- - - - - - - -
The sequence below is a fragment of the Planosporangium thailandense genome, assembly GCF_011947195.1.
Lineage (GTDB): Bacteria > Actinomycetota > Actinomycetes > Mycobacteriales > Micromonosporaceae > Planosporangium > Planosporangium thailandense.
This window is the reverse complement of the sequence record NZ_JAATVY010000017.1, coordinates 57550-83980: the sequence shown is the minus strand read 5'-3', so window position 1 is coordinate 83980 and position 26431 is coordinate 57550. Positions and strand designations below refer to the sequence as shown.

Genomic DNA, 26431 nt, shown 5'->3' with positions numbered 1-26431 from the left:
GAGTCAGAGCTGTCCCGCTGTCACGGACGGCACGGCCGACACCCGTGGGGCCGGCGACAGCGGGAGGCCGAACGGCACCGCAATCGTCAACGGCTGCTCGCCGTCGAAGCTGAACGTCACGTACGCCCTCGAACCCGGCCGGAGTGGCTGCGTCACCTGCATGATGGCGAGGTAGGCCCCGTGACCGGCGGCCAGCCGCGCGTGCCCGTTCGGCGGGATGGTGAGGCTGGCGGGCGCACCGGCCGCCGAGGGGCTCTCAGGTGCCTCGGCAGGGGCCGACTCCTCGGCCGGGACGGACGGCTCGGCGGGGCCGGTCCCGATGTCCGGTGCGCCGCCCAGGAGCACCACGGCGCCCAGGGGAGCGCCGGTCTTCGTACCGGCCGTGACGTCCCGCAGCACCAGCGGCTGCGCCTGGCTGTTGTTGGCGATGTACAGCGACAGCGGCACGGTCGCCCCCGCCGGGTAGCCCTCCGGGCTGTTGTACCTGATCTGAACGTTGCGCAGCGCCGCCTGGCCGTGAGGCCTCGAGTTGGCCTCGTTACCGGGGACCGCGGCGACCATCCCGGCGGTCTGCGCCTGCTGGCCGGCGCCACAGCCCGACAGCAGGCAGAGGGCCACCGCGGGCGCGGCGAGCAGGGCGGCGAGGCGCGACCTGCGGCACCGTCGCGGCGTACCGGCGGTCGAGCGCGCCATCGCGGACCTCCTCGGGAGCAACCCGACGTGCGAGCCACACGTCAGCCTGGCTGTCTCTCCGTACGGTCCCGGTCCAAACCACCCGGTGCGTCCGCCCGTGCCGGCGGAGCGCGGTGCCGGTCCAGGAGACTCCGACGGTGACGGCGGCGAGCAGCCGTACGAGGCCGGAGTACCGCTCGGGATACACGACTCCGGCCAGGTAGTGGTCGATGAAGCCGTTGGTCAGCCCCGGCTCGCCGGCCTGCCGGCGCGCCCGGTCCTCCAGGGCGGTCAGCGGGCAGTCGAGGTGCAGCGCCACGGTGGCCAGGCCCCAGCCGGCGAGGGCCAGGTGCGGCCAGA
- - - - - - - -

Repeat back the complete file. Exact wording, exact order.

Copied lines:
The sequence below is a fragment of the Planosporangium thailandense genome, assembly GCF_011947195.1.
Lineage (GTDB): Bacteria > Actinomycetota > Actinomycetes > Mycobacteriales > Micromonosporaceae > Planosporangium > Planosporangium thailandense.
This window is the reverse complement of the sequence record NZ_JAATVY010000017.1, coordinates 57550-83980: the sequence shown is the minus strand read 5'-3', so window position 1 is coordinate 83980 and position 26431 is coordinate 57550. Positions and strand designations below refer to the sequence as shown.

Genomic DNA, 26431 nt, shown 5'->3' with positions numbered 1-26431 from the left:
GAGTCAGAGCTGTCCCGCTGTCACGGACGGCACGGCCGACACCCGTGGGGCCGGCGACAGCGGGAGGCCGAACGGCACCGCAATCGTCAACGGCTGCTCGCCGTCGAAGCTGAACGTCACGTACGCCCTCGAACCCGGCCGGAGTGGCTGCGTCACCTGCATGATGGCGAGGTAGGCCCCGTGACCGGCGGCCAGCCGCGCGTGCCCGTTCGGCGGGATGGTGAGGCTGGCGGGCGCACCGGCCGCCGAGGGGCTCTCAGGTGCCTCGGCAGGGGCCGACTCCTCGGCCGGGACGGACGGCTCGGCGGGGCCGGTCCCGATGTCCGGTGCGCCGCCCAGGAGCACCACGGCGCCCAGGGGAGCGCCGGTCTTCGTACCGGCCGTGACGTCCCGCAGCACCAGCGGCTGCGCCTGGCTGTTGTTGGCGATGTACAGCGACAGCGGCACGGTCGCCCCCGCCGGGTAGCCCTCCGGGCTGTTGTACCTGATCTGAACGTTGCGCAGCGCCGCCTGGCCGTGAGGCCTCGAGTTGGCCTCGTTACCGGGGACCGCGGCGACCATCCCGGCGGTCTGCGCCTGCTGGCCGGCGCCACAGCCCGACAGCAGGCAGAGGGCCACCGCGGGCGCGGCGAGCAGGGCGGCGAGGCGCGACCTGCGGCACCGTCGCGGCGTACCGGCGGTCGAGCGCGCCATCGCGGACCTCCTCGGGAGCAACCCGACGTGCGAGCCACACGTCAGCCTGGCTGTCTCTCCGTACGGTCCCGGTCCAAACCACCCGGTGCGTCCGCCCGTGCCGGCGGAGCGCGGTGCCGGTCCAGGAGACTCCGACGGTGACGGCGGCGAGCAGCCGTACGAGGCCGGAGTACCGCTCGGGATACACGACTCCGGCCAGGTAGTGGTCGATGAAGCCGTTGGTCAGCCCCGGCTCGCCGGCCTGCCGGCGCGCCCGGTCCTCCAGGGCGGTCAGCGGGCAGTCGAGGTGCAGCGCCACGGTGGCCAGGCCCCAGCCGGCGAGGGCCAGGTGCGGCCAGA